Sarah B - I LOVED your comment. And I know that you understand. Thank you so much for these awesome words of wisdom - what a great analogy:

 Feeling uncomfortable in Boston is a good thing. 
Why? Because if it doesn't feel right on your skin, then it doesn't fit, which means, you shouldn't wear it.
You know that feeling when you find that dress? 
The one that hugs you in all the right places, the one that just slides on? 
The one that when you walk out the door, you *know* that men are dropping their jaws and tripping over themselves to stare at you?

That one. That's the feeling you should feel when you live somewhere too

Catherine - It is very wise advise to stop worrying about the things in my future and about the things I cannot change. Isn't there a saying something like: Grant me the power to change the things I can and accept the things I can't change? And speaking of change, as I already mentioned, I really liked what you had to say about it:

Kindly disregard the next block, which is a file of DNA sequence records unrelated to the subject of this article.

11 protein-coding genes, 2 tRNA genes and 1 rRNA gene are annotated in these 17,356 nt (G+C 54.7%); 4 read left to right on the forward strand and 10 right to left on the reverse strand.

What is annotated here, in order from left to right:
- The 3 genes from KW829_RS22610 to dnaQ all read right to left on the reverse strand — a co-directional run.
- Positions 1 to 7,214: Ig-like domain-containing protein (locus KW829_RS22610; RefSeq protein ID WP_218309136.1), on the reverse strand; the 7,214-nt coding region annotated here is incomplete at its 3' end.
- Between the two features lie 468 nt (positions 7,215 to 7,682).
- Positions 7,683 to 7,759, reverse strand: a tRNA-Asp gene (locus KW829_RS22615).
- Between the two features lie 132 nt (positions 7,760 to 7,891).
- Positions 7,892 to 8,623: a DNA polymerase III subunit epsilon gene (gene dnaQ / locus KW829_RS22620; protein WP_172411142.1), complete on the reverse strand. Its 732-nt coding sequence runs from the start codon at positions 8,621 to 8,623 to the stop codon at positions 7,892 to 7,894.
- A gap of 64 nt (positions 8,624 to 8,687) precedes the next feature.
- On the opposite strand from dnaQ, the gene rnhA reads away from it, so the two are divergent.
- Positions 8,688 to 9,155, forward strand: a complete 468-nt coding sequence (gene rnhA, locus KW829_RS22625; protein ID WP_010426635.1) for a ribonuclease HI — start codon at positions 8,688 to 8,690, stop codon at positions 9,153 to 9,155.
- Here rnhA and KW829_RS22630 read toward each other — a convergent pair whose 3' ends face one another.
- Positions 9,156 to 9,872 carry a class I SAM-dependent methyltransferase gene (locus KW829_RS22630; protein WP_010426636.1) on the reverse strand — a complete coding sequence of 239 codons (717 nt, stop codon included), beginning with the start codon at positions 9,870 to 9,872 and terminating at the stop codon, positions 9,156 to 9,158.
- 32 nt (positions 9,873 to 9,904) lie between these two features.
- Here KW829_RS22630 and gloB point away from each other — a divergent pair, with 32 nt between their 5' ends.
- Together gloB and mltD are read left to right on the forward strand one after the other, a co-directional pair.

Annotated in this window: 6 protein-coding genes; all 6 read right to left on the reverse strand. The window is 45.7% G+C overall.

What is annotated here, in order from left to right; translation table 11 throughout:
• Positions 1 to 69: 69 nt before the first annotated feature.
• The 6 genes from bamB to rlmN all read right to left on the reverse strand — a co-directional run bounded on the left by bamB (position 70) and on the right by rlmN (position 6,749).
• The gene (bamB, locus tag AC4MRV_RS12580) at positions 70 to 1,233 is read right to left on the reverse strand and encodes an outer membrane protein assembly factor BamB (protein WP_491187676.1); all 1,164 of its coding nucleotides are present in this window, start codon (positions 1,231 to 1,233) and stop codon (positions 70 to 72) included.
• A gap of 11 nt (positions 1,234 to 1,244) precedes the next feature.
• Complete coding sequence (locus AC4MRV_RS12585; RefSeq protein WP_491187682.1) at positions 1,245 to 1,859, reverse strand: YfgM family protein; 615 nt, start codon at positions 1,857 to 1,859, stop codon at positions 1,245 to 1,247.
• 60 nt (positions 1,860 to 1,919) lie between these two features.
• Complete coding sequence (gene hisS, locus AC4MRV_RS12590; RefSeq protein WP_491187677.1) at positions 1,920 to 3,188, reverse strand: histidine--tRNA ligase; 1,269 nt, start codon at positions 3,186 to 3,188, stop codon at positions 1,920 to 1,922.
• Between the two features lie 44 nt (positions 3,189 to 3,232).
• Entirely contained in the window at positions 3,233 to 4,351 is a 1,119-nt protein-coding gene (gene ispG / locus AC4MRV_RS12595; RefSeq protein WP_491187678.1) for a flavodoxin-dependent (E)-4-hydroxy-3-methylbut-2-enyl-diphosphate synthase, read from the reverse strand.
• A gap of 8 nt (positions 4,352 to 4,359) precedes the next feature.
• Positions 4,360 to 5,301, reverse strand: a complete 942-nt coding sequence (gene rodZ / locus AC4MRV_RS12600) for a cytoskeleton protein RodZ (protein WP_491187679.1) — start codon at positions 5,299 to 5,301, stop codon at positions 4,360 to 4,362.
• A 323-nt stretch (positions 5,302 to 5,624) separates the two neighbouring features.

Maybe you'll meet someone who will want to change for you.
 Perhaps you'll meet someone you want to change for.
 Perhaps what you want will change - you never know. 
And maybe, just maybe, you'll meet the perfect person (within reason) that wants something very similar to you. 

So eloquently put. Love it.

Thanks again everyone! I'm finally feeling a bit better having gotten my B12 sorted out. I've also decided that I will STOP hibernating in my apartment watching Mad Men and The Kennedy's and I will get out and do more and have more interesting things to blog about!

Sunday, April 3, 2011

A Little Sunday Rant

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Thanks everyone for your really nice comments on my last post. I have missed you all too! I'm glad to be back.